Tips To Help Protect Your Property From Wildfires
With the High Park Fire buring in Larimer County, leaving one woman dead, destroying hundreds of buildings and forcing the evacuation of thousands in the past few days alone, insurance companies are reminding you to be aware of your family’s exposure to wildfire risks and to take steps now to protect your homes and property.
“Wildfires can be terrifying,” said Michael Gillerlane, a senior assistant vice president with Amica Insurance. “They can start suddenly and spread quickly, racing through fields and forest and destroying everything in their path in a matter of minutes.”
It’s important to realize that flames aren’t the only threat in a wildfire, Gillerlane said. The real danger often lies in hot embers that are blown by the wind. These can set fire to grass, trees, bushes and debris – or drift inside a house and cause it to burn from the inside.
That’s why Amica Insurance is sharing some wildfire safety tips from fire safety experts, so people can take steps now to help protect their homes and property.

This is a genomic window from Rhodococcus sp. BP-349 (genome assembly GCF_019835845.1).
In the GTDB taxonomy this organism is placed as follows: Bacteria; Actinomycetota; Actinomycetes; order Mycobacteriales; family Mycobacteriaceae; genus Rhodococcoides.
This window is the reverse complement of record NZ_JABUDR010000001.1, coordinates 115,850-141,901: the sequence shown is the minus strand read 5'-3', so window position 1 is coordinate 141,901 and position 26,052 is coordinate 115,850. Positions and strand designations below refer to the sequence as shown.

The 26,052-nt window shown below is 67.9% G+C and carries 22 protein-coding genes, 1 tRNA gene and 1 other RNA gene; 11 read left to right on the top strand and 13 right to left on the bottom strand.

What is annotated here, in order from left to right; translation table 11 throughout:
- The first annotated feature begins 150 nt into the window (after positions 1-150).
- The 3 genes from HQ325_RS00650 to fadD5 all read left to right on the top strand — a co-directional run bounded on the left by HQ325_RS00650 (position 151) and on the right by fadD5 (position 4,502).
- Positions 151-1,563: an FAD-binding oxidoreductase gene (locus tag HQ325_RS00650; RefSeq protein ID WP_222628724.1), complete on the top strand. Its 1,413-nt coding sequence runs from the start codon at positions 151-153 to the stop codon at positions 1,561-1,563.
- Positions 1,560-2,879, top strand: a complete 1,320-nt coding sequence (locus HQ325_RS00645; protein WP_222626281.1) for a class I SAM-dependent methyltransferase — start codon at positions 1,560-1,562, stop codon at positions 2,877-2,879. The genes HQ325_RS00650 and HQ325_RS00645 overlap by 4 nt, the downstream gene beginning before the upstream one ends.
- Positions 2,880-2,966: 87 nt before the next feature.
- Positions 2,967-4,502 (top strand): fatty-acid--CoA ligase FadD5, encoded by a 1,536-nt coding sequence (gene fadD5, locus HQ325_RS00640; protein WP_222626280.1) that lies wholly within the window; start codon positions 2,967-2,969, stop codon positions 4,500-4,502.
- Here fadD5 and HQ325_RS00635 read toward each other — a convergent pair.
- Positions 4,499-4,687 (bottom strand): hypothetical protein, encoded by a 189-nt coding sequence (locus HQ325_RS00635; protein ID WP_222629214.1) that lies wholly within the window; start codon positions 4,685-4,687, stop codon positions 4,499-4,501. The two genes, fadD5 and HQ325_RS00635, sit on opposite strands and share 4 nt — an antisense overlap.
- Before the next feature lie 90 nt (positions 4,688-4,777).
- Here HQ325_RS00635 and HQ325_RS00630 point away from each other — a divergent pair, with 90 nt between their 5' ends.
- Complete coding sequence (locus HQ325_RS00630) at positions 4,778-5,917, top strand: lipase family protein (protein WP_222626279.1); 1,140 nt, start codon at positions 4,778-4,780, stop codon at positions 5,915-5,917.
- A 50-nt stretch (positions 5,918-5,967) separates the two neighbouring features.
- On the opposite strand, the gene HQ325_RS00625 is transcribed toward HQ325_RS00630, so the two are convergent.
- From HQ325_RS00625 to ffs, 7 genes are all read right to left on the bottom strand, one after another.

- Maintain a fire safety zone or “ring of safety” at least 30 feet around your home. Keep the grass mowed. Maintain shrubs and other landscaping. Trim tree branches so they’re at least six feet above the ground. Avoid the use of wood bark and rubber mulch that can catch fire.
- Keep firewood, propane tanks, boats, RVs and other combustibles at least 30 feet from the home – outside of this safety zone. Avoid having playground equipment, arbors or trellises in this area as well.
- Clean debris from gutters and downspouts and from the roof if possible.
- Use flame-resistant materials on decks, patios and porches and enclose or screen the area to keep it free from debris.
- Cover attic and crawlspace vents with 1/8-inch metal screens to help keep out burning embers.
“Most important of all is to have working smoke detectors or alarms on every floor of your home,” Gillerlane said. “Make sure they’re working. Test them monthly and replace the batteries regularly.”
People who live in areas at risk of wildfires also need to pay close attention to weather conditions that make it ripe for wildfires, and for reports of a wildfire that could place them at risk, he said.
“It’s also important to have an evacuation plan in case you need to leave,” Gillerlane said. “Heed the warnings of firefighters and other public safety officials in your community. If ordered to evacuate, do so immediately. Your family’s safety is the top priority.”